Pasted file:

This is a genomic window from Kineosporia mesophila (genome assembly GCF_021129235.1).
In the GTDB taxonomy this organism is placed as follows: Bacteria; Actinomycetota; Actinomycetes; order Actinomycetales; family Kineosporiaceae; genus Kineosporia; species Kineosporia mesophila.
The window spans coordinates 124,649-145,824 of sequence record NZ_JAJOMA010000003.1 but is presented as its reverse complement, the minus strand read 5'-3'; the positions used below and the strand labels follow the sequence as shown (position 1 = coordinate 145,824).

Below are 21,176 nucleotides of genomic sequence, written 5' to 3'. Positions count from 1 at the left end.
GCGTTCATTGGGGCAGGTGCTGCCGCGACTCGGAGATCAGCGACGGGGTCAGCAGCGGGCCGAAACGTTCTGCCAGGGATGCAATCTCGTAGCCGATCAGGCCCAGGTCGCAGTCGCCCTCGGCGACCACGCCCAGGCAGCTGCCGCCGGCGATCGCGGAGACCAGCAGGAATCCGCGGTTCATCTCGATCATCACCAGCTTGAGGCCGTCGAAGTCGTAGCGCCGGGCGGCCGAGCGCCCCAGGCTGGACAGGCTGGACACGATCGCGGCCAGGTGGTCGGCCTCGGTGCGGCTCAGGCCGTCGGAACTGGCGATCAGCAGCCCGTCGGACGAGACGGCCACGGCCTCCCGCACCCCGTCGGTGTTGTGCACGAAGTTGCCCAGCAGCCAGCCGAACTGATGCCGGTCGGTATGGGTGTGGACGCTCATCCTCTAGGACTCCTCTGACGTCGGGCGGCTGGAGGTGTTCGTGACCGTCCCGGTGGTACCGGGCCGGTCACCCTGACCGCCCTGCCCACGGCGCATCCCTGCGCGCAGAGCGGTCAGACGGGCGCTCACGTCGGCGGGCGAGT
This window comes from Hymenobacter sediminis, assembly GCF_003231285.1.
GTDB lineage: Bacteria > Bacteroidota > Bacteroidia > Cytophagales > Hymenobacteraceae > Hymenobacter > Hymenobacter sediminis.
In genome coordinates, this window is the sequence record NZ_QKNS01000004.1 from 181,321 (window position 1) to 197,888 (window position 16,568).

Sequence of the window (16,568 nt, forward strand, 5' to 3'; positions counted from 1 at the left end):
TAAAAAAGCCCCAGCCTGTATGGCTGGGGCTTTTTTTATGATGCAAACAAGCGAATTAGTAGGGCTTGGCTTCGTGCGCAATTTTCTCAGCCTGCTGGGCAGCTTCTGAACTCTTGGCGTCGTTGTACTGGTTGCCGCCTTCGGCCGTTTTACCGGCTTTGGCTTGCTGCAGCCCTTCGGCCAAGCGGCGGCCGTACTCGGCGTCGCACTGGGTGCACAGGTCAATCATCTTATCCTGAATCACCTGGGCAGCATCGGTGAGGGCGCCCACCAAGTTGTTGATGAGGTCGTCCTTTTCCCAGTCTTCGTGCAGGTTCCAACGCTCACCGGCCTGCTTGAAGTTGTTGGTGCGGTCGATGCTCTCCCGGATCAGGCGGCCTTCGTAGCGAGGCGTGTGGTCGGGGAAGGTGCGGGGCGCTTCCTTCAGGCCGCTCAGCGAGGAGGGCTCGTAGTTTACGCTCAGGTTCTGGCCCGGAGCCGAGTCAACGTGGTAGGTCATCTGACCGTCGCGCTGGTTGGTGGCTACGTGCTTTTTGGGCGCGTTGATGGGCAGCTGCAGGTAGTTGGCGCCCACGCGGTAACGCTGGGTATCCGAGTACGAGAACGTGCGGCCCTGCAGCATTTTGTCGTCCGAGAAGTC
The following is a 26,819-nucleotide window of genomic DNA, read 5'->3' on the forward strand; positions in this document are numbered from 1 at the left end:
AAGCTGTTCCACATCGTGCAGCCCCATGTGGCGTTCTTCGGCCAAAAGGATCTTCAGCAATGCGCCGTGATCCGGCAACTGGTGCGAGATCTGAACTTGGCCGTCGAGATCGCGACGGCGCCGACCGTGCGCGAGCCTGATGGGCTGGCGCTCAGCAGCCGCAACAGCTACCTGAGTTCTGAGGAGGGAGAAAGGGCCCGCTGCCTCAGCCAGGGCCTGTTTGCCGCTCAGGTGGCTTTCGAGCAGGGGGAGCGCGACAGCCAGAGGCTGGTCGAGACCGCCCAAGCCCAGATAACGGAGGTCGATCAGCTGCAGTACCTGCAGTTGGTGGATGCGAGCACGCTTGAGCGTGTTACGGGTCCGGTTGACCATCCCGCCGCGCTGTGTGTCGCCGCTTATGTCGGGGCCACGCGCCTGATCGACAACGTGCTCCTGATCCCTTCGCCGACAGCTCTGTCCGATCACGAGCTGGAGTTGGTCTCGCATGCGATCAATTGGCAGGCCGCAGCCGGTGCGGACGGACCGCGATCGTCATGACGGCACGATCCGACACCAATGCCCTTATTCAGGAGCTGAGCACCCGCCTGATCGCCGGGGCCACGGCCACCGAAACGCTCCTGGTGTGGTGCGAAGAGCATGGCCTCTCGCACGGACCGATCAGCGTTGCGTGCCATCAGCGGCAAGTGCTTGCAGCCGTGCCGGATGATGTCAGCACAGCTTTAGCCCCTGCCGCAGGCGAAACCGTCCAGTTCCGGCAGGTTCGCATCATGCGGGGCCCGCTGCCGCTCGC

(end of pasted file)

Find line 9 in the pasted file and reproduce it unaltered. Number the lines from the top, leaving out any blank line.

Sequence of the window (16,568 nt, forward strand, 5' to 3'; positions counted from 1 at the left end):